Prevalence and characteristics of metabolic syndrome and its components among adults living with and without HIV in Nigeria: a single-center study

Jibreel Jumare, Patrick Dakum, Nadia Sam-Agudu, Peter Memiah, Rebecca Nowak, Florence Bada, Uzoamaka Oguama, George Odonye, Ruxton Adebiyi, Cristiana Cairo, Vivian Kwaghe, Clement Adebamowo, Alash’le Abimiku, Man Charurat

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3 Scopus citations


Background: Persons living with HIV (PLHIV) now live longer due to effective combination antiretroviral therapy. However, emerging evidence indicates that they may be at increased risk for some cardiometabolic disorders. We compared the prevalence of metabolic syndrome (MetS) and its component disorders between persons living with and without HIV in Nigeria. Methods: This was a cross-sectional analysis of baseline data from a prospective cohort study of non-communicable diseases among PLHIV along with age- and sex-matched persons without HIV (PWoH) at the University of Abuja Teaching Hospital Nigeria. We collected sociodemographic and clinical data, including anthropometric measures and results of relevant laboratory tests. MetS was defined using a modification of the third report of the National Cholesterol Education Program Adult Treatment Panel (NCEP ATP III) criteria. Results: Of the 440 PLHIV and 232 PWoH, women constituted 50.5% and 51.3% respectively. The median age of the PLHIV was 45 years while that of the PWoH was 40 years. The prevalence of MetS was 30.7% (95% CI: 26.4%, 35.2%) and 22.8% (95% CI: 17.6%, 28.8%) among the PLHIV and PWoH respectively (P = 0.026). Independent associations were found for older age (P < 0.001), female sex (P < 0.001), family history of diabetes (P < 0.001), family history of hypertension (P = 0.013) and alcohol use (P = 0.015). The prevalence of component disorders for PLHIV versus PWoH were as follows: high blood pressure (22.3% vs 20.3%), prediabetes (33.8% vs 21.1%), diabetes (20.5% vs 8.2%), high triglycerides (24.5% vs 17.2%), low HDL-Cholesterol (51.1% vs 41.4%), and abdominal obesity (38.4% vs 37.1%). Adjusting for age and sex, prediabetes, diabetes, and low HDL-Cholesterol were significantly associated with HIV status. Duration on antiretroviral therapy, protease inhibitor-based regimen, CD4 count, and viral load were associated with some of the disorders mostly in unadjusted analyses. Conclusion: We found a high burden of MetS and its component disorders, with significantly higher prevalence of dysglycemia and dyslipidemia among PLHIV as compared to PWoH. Integration of strategies for the prevention and management of MetS disorders is needed in HIV treatment settings.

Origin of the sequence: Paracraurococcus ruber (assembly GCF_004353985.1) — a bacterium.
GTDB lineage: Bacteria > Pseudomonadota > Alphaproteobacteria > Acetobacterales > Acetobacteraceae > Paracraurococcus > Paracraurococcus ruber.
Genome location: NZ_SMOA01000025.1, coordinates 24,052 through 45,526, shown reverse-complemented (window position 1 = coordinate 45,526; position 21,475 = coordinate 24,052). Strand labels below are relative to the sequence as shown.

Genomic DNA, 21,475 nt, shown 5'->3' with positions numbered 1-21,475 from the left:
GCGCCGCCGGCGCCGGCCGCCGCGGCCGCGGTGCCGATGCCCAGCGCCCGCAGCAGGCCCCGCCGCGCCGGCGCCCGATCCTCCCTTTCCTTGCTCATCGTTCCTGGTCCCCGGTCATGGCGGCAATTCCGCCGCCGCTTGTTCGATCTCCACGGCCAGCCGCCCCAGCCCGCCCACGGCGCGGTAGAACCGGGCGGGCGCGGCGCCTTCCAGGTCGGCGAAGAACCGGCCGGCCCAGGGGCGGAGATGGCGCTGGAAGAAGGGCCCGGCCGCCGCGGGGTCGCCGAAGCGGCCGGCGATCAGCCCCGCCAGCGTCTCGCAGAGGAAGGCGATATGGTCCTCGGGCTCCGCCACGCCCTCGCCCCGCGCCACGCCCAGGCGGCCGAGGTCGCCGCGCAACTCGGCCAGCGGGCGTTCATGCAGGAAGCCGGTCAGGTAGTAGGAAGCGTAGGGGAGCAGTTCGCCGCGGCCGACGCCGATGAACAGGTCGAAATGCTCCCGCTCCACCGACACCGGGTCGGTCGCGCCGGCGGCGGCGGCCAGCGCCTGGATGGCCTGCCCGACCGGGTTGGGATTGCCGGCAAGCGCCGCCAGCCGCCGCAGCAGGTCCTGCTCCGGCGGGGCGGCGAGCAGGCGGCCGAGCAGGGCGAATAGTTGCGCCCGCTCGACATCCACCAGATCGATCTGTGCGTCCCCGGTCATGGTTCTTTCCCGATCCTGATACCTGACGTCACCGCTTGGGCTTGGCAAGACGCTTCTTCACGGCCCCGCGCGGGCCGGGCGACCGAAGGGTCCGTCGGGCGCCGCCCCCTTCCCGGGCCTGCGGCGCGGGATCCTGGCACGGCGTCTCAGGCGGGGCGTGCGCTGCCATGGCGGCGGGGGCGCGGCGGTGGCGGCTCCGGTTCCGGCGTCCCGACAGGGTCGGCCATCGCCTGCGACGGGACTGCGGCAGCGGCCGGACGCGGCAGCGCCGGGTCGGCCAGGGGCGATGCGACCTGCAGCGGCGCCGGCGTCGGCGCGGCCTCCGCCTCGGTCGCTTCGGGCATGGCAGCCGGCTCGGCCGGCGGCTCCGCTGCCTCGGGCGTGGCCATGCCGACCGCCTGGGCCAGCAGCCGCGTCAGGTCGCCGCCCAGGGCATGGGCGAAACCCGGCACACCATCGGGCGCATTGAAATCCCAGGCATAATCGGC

Original languageEnglish (US)
Article number160
JournalBMC Endocrine Disorders
Issue number1
StatePublished - Dec 2023
Externally publishedYes

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© 2023, The Author(s).


  • Metabolic syndrome disorders HIV Nigeria prevalence characteristics

PubMed: MeSH publication types

  • Journal Article


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